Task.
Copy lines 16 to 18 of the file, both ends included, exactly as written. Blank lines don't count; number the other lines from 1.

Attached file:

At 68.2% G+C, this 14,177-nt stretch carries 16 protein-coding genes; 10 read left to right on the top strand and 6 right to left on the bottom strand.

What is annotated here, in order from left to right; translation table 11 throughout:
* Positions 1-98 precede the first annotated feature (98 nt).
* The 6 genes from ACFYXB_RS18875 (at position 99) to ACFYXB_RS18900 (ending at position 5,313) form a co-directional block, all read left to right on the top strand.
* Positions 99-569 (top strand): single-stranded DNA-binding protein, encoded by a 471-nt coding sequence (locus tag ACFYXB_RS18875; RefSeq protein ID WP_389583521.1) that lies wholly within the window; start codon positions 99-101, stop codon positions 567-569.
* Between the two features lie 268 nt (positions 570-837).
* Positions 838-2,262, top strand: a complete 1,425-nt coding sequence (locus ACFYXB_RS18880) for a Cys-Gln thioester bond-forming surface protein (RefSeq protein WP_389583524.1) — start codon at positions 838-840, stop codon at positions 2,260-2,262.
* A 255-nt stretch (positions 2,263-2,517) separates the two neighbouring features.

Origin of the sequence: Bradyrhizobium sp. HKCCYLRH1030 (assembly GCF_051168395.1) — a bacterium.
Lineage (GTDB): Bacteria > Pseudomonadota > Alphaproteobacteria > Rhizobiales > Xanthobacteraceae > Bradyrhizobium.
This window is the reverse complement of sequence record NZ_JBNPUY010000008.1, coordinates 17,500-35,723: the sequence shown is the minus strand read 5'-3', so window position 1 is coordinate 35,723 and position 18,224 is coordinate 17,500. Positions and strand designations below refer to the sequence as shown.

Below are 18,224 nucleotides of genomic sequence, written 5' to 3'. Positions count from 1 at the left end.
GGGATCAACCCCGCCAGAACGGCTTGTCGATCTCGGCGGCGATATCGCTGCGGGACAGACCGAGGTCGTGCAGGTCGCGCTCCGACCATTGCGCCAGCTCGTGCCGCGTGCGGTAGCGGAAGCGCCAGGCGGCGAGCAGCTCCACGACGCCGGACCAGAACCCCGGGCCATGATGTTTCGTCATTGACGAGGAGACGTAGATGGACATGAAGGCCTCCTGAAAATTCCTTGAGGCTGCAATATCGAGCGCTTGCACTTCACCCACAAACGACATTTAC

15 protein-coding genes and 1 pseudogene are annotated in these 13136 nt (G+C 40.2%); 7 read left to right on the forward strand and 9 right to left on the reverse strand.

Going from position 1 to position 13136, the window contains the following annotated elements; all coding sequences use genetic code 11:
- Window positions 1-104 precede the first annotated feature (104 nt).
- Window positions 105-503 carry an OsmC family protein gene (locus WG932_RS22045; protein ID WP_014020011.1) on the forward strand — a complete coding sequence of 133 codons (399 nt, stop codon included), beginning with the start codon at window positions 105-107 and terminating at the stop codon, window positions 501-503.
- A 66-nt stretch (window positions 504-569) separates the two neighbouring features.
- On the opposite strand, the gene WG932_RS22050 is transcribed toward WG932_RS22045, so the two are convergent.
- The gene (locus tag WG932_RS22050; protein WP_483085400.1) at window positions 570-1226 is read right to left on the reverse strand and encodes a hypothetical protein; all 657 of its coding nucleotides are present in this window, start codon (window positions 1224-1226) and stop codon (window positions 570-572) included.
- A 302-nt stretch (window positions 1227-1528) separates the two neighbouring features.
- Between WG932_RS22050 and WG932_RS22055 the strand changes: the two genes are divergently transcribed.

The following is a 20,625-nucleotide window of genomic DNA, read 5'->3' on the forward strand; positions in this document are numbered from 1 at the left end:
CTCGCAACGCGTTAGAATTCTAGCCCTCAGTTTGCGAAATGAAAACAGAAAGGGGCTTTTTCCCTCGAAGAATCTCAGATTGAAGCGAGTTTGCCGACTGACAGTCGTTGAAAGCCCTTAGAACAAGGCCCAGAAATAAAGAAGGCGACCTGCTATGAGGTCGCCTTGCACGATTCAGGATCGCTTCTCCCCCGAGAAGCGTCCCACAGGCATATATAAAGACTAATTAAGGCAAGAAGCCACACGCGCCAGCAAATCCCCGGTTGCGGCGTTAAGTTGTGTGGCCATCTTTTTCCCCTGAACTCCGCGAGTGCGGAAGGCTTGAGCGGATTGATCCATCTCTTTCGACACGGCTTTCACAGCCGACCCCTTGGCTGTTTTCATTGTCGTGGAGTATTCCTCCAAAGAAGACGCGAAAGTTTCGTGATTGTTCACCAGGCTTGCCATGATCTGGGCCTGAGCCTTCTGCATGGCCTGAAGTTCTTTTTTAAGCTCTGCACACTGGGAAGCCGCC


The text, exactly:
- Window positions 1-104 precede the first annotated feature (104 nt).
- Window positions 105-503 carry an OsmC family protein gene (locus WG932_RS22045; protein ID WP_014020011.1) on the forward strand — a complete coding sequence of 133 codons (399 nt, stop codon included), beginning with the start codon at window positions 105-107 and terminating at the stop codon, window positions 501-503.
- A 66-nt stretch (window positions 504-569) separates the two neighbouring features.